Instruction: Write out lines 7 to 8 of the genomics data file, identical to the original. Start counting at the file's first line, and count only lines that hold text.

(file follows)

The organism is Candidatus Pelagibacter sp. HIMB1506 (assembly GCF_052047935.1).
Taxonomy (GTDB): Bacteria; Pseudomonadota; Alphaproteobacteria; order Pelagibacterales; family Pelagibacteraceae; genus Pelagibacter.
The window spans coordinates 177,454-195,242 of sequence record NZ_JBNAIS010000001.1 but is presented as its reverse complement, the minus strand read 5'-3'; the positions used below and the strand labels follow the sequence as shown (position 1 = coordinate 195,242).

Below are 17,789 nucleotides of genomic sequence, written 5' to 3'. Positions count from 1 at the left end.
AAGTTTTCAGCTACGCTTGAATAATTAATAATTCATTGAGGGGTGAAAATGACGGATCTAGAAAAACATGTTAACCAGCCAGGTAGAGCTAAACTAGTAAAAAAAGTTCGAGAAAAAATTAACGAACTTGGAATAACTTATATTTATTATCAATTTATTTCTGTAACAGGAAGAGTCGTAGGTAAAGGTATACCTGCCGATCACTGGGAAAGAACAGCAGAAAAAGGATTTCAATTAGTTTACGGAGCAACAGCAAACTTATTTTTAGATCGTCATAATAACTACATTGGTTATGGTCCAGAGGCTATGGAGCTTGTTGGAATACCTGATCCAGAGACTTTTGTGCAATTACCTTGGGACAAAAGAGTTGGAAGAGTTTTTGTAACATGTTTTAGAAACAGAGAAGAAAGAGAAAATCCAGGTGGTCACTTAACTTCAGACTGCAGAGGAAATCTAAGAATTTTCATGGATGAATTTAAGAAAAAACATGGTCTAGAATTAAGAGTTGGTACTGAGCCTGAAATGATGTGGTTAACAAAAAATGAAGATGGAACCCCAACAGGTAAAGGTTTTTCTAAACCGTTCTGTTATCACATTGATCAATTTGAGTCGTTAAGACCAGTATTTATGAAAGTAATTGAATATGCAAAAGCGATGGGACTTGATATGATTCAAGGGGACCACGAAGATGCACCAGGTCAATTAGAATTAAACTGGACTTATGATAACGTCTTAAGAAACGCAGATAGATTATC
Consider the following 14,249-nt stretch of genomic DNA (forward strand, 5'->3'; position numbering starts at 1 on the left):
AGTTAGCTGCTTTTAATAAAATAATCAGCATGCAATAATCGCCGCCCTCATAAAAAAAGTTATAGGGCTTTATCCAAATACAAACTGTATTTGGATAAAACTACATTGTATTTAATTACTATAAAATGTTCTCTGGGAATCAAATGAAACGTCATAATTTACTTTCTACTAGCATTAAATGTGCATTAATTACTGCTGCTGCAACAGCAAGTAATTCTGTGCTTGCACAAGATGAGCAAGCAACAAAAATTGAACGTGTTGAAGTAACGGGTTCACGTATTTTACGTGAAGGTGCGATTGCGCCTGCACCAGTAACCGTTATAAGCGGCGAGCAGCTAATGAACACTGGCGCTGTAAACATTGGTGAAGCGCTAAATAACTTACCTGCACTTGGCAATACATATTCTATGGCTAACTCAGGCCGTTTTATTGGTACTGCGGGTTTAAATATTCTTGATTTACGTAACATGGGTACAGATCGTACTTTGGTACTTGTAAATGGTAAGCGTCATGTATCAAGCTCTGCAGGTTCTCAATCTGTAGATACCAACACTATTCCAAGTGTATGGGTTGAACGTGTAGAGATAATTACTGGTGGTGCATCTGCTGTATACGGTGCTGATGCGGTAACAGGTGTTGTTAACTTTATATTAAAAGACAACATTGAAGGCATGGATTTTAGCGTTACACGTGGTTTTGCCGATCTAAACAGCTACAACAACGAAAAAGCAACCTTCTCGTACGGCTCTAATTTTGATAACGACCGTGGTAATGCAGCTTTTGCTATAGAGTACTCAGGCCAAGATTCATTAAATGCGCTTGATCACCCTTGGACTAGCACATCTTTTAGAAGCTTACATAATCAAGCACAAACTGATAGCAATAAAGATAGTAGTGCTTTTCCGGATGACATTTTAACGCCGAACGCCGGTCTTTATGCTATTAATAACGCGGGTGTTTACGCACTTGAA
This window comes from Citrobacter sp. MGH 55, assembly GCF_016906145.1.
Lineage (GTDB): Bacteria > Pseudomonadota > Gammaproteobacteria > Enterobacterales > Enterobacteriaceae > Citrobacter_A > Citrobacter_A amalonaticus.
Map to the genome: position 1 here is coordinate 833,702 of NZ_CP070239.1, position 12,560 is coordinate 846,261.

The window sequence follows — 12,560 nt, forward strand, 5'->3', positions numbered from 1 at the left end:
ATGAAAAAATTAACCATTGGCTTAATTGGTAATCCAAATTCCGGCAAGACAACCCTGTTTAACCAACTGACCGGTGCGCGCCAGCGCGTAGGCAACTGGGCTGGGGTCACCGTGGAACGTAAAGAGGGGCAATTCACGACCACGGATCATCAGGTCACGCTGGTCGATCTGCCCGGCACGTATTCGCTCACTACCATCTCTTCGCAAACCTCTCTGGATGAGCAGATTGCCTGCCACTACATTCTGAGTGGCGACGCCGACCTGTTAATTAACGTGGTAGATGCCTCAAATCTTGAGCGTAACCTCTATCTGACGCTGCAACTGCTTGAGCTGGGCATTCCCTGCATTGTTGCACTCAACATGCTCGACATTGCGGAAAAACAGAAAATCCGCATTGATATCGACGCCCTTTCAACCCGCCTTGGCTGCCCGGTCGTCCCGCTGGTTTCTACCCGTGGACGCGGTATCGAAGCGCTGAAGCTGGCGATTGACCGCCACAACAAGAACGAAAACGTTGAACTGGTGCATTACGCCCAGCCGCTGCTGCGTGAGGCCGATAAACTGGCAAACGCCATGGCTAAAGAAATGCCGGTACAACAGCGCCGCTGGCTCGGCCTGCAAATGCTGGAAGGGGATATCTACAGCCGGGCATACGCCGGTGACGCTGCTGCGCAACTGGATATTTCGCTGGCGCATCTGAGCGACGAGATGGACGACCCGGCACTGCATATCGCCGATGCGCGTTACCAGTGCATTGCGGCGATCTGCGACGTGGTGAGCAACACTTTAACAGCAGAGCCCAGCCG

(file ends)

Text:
AGTTAGCTGCTTTTAATAAAATAATCAGCATGCAATAATCGCCGCCCTCATAAAAAAAGTTATAGGGCTTTATCCAAATACAAACTGTATTTGGATAAAACTACATTGTATTTAATTACTATAAAATGTTCTCTGGGAATCAAATGAAACGTCATAATTTACTTTCTACTAGCATTAAATGTGCATTAATTACTGCTGCTGCAACAGCAAGTAATTCTGTGCTTGCACAAGATGAGCAAGCAACAAAAATTGAACGTGTTGAAGTAACGGGTTCACGTATTTTACGTGAAGGTGCGATTGCGCCTGCACCAGTAACCGTTATAAGCGGCGAGCAGCTAATGAACACTGGCGCTGTAAACATTGGTGAAGCGCTAAATAACTTACCTGCACTTGGCAATACATATTCTATGGCTAACTCAGGCCGTTTTATTGGTACTGCGGGTTTAAATATTCTTGATTTACGTAACATGGGTACAGATCGTACTTTGGTACTTGTAAATGGTAAGCGTCATGTATCAAGCTCTGCAGGTTCTCAATCTGTAGATACCAACACTATTCCAAGTGTATGGGTTGAACGTGTAGAGATAATTACTGGTGGTGCATCTGCTGTATACGGTGCTGATGCGGTAACAGGTGTTGTTAACTTTATATTAAAAGACAACATTGAAGGCATGGATTTTAGCGTTACACGTGGTTTTGCCGATCTAAACAGCTACAACAACGAAAAAGCAACCTTCTCGTACGGCTCTAATTTTGATAACGACCGTGGTAATGCAGCTTTTGCTATAGAGTACTCAGGCCAAGATTCATTAAATGCGCTTGATCACCCTTGGACTAGCACATCTTTTAGAAGCTTACATAATCAAGCACAAACTGATAGCAATAAAGATAGTAGTGCTTTTCCGGATGACATTTTAACGCCGAACGCCGGTCTTTATGCTATTAATAACGCGGGTGTTTACGCACTTGAA
This window comes from Citrobacter sp. MGH 55, assembly GCF_016906145.1.